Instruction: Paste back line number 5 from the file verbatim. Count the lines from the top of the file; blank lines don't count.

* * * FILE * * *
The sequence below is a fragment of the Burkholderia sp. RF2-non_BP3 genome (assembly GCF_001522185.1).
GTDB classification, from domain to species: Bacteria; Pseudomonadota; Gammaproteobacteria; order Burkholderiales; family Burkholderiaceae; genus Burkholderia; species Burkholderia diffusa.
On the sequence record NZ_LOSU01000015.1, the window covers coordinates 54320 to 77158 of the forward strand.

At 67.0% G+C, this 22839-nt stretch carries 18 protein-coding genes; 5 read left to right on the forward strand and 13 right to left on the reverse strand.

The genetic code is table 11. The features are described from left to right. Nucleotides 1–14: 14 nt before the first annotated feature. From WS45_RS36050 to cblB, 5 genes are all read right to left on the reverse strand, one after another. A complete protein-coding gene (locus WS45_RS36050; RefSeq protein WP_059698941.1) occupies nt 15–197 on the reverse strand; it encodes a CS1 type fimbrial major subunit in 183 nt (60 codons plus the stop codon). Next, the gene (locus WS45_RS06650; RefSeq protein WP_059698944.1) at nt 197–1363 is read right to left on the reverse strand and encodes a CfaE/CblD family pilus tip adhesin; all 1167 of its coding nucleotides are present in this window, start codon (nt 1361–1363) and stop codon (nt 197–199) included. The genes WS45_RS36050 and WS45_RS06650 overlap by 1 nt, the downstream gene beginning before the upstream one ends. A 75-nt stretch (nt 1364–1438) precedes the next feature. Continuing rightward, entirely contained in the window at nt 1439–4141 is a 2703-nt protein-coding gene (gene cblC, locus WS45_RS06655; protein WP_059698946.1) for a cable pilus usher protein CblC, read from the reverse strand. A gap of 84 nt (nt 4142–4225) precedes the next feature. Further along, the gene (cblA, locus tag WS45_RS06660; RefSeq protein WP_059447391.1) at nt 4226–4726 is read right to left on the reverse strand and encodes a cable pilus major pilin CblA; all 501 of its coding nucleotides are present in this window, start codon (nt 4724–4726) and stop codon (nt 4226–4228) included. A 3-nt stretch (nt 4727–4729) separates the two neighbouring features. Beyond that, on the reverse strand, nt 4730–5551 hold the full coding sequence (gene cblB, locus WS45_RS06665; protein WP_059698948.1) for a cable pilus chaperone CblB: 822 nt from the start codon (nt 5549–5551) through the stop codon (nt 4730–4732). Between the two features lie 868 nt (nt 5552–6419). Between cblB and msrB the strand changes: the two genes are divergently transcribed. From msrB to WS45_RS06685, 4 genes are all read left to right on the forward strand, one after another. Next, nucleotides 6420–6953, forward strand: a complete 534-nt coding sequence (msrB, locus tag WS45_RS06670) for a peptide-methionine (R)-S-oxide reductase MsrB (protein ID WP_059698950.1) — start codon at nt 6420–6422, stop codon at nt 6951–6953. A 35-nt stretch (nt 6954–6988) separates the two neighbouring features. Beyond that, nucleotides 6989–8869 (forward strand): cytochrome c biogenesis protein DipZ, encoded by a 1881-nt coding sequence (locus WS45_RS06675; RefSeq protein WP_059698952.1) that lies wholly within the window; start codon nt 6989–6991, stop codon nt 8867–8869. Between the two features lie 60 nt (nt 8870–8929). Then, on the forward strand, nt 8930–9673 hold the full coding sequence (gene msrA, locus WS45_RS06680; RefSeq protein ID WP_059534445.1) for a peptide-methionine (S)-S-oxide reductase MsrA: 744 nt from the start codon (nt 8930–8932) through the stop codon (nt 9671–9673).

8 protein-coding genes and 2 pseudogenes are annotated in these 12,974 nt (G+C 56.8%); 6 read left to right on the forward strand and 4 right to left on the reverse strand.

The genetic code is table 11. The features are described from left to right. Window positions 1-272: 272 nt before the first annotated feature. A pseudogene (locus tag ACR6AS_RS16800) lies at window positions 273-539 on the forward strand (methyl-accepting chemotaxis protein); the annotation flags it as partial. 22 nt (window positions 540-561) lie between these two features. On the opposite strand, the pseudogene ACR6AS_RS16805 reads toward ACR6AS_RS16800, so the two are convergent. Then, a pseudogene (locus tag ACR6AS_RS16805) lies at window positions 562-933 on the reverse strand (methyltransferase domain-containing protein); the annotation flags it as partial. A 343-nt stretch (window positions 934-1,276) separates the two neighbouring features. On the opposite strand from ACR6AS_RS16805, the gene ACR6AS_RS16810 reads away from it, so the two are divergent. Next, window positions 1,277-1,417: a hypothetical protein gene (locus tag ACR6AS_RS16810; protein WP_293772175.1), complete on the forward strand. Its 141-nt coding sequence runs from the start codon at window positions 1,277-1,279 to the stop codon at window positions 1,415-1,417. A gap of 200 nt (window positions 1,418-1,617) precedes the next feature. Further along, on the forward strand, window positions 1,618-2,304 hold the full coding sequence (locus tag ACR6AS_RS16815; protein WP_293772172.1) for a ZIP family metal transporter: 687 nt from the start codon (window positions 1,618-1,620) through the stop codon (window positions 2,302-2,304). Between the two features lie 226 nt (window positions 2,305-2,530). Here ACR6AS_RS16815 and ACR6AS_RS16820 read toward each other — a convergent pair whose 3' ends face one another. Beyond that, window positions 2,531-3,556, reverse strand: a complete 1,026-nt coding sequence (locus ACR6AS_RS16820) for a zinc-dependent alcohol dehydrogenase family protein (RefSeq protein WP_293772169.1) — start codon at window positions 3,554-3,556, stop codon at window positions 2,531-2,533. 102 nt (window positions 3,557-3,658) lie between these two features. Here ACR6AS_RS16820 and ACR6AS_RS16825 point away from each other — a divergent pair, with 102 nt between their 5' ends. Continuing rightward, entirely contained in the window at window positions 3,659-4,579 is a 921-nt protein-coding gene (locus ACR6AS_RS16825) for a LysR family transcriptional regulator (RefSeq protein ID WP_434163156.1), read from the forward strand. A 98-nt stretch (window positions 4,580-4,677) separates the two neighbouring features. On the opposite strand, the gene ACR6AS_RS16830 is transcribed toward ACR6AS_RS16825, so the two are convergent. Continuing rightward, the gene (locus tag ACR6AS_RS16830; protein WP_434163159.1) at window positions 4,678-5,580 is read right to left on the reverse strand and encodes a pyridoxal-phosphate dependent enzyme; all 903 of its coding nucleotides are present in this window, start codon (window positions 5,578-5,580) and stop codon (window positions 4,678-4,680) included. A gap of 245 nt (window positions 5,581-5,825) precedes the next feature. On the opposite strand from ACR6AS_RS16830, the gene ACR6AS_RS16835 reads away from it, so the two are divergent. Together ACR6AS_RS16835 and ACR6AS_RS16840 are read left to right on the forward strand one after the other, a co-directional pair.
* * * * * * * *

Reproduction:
The genetic code is table 11. The features are described from left to right. Nucleotides 1–14: 14 nt before the first annotated feature. From WS45_RS36050 to cblB, 5 genes are all read right to left on the reverse strand, one after another. A complete protein-coding gene (locus WS45_RS36050; RefSeq protein WP_059698941.1) occupies nt 15–197 on the reverse strand; it encodes a CS1 type fimbrial major subunit in 183 nt (60 codons plus the stop codon). Next, the gene (locus WS45_RS06650; RefSeq protein WP_059698944.1) at nt 197–1363 is read right to left on the reverse strand and encodes a CfaE/CblD family pilus tip adhesin; all 1167 of its coding nucleotides are present in this window, start codon (nt 1361–1363) and stop codon (nt 197–199) included. The genes WS45_RS36050 and WS45_RS06650 overlap by 1 nt, the downstream gene beginning before the upstream one ends. A 75-nt stretch (nt 1364–1438) precedes the next feature. Continuing rightward, entirely contained in the window at nt 1439–4141 is a 2703-nt protein-coding gene (gene cblC, locus WS45_RS06655; protein WP_059698946.1) for a cable pilus usher protein CblC, read from the reverse strand. A gap of 84 nt (nt 4142–4225) precedes the next feature. Further along, the gene (cblA, locus tag WS45_RS06660; RefSeq protein WP_059447391.1) at nt 4226–4726 is read right to left on the reverse strand and encodes a cable pilus major pilin CblA; all 501 of its coding nucleotides are present in this window, start codon (nt 4724–4726) and stop codon (nt 4226–4228) included. A 3-nt stretch (nt 4727–4729) separates the two neighbouring features. Beyond that, on the reverse strand, nt 4730–5551 hold the full coding sequence (gene cblB, locus WS45_RS06665; protein WP_059698948.1) for a cable pilus chaperone CblB: 822 nt from the start codon (nt 5549–5551) through the stop codon (nt 4730–4732). Between the two features lie 868 nt (nt 5552–6419). Between cblB and msrB the strand changes: the two genes are divergently transcribed. From msrB to WS45_RS06685, 4 genes are all read left to right on the forward strand, one after another. Next, nucleotides 6420–6953, forward strand: a complete 534-nt coding sequence (msrB, locus tag WS45_RS06670) for a peptide-methionine (R)-S-oxide reductase MsrB (protein ID WP_059698950.1) — start codon at nt 6420–6422, stop codon at nt 6951–6953. A 35-nt stretch (nt 6954–6988) separates the two neighbouring features. Beyond that, nucleotides 6989–8869 (forward strand): cytochrome c biogenesis protein DipZ, encoded by a 1881-nt coding sequence (locus WS45_RS06675; RefSeq protein WP_059698952.1) that lies wholly within the window; start codon nt 6989–6991, stop codon nt 8867–8869. Between the two features lie 60 nt (nt 8870–8929). Then, on the forward strand, nt 8930–9673 hold the full coding sequence (gene msrA, locus WS45_RS06680; RefSeq protein ID WP_059534445.1) for a peptide-methionine (S)-S-oxide reductase MsrA: 744 nt from the start codon (nt 8930–8932) through the stop codon (nt 9671–9673).